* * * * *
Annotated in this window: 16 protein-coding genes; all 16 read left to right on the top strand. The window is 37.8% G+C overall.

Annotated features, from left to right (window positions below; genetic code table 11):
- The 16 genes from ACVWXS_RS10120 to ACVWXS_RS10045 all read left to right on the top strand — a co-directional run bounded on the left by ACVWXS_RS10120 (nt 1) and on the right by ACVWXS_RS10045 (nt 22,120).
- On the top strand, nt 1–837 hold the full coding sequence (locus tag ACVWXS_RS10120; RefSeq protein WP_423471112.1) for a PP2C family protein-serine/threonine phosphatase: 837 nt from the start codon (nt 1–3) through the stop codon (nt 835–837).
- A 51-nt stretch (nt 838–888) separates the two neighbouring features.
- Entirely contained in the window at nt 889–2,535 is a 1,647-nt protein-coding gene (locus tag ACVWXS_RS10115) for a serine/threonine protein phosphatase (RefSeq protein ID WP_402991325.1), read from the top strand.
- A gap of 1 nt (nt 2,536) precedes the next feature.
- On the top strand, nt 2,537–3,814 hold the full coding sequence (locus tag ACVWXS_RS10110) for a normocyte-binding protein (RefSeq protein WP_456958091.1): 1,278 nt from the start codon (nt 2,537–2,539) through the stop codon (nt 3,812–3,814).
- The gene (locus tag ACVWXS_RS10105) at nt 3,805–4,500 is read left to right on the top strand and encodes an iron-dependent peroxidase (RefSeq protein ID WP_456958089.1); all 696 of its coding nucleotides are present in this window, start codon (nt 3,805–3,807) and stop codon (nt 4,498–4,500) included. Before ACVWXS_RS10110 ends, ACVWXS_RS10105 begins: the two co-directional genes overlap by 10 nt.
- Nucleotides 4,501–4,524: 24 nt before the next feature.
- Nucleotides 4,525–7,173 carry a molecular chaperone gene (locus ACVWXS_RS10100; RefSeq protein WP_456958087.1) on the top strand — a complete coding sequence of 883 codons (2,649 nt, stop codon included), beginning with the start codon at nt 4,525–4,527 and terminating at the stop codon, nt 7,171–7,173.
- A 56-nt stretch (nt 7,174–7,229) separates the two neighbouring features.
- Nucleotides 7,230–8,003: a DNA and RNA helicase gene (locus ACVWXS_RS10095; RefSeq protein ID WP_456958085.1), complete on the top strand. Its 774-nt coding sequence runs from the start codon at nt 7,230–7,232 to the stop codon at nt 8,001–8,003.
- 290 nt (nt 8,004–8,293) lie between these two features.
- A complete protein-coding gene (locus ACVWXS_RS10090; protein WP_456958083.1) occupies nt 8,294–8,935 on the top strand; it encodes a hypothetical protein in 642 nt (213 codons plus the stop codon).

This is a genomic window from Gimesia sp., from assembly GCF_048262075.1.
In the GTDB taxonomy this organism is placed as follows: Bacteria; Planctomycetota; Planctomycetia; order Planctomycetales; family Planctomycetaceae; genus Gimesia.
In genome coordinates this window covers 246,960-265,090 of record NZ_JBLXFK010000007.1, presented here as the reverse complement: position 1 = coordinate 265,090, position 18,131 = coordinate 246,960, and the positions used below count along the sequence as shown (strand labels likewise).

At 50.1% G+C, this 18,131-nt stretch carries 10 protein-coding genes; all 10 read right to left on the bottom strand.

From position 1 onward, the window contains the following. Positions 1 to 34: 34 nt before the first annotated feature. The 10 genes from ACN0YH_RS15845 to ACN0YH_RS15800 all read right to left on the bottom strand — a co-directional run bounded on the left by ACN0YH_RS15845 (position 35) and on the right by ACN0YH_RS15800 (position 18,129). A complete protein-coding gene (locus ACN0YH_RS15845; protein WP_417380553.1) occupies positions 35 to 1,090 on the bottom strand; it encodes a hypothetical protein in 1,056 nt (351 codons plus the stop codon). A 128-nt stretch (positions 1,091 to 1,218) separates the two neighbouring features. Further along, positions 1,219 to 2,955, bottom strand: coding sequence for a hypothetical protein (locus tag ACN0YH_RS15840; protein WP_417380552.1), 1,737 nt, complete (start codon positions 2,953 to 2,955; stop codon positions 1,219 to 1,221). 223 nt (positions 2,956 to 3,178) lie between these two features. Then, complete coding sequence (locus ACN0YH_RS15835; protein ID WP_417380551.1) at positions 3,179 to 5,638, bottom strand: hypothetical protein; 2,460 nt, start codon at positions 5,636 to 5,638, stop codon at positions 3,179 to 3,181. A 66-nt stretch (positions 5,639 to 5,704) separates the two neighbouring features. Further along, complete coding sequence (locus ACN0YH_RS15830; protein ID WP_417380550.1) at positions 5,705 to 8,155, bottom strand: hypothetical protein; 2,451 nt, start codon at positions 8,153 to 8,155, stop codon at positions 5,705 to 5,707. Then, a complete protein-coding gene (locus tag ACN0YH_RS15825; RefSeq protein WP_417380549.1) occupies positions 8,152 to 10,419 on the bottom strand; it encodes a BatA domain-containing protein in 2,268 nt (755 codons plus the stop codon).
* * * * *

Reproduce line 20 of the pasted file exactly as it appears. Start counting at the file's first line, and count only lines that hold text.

From position 1 onward, the window contains the following. Positions 1 to 34: 34 nt before the first annotated feature. The 10 genes from ACN0YH_RS15845 to ACN0YH_RS15800 all read right to left on the bottom strand — a co-directional run bounded on the left by ACN0YH_RS15845 (position 35) and on the right by ACN0YH_RS15800 (position 18,129). A complete protein-coding gene (locus ACN0YH_RS15845; protein WP_417380553.1) occupies positions 35 to 1,090 on the bottom strand; it encodes a hypothetical protein in 1,056 nt (351 codons plus the stop codon). A 128-nt stretch (positions 1,091 to 1,218) separates the two neighbouring features. Further along, positions 1,219 to 2,955, bottom strand: coding sequence for a hypothetical protein (locus tag ACN0YH_RS15840; protein WP_417380552.1), 1,737 nt, complete (start codon positions 2,953 to 2,955; stop codon positions 1,219 to 1,221). 223 nt (positions 2,956 to 3,178) lie between these two features. Then, complete coding sequence (locus ACN0YH_RS15835; protein ID WP_417380551.1) at positions 3,179 to 5,638, bottom strand: hypothetical protein; 2,460 nt, start codon at positions 5,636 to 5,638, stop codon at positions 3,179 to 3,181. A 66-nt stretch (positions 5,639 to 5,704) separates the two neighbouring features. Further along, complete coding sequence (locus ACN0YH_RS15830; protein ID WP_417380550.1) at positions 5,705 to 8,155, bottom strand: hypothetical protein; 2,451 nt, start codon at positions 8,153 to 8,155, stop codon at positions 5,705 to 5,707. Then, a complete protein-coding gene (locus tag ACN0YH_RS15825; RefSeq protein WP_417380549.1) occupies positions 8,152 to 10,419 on the bottom strand; it encodes a BatA domain-containing protein in 2,268 nt (755 codons plus the stop codon).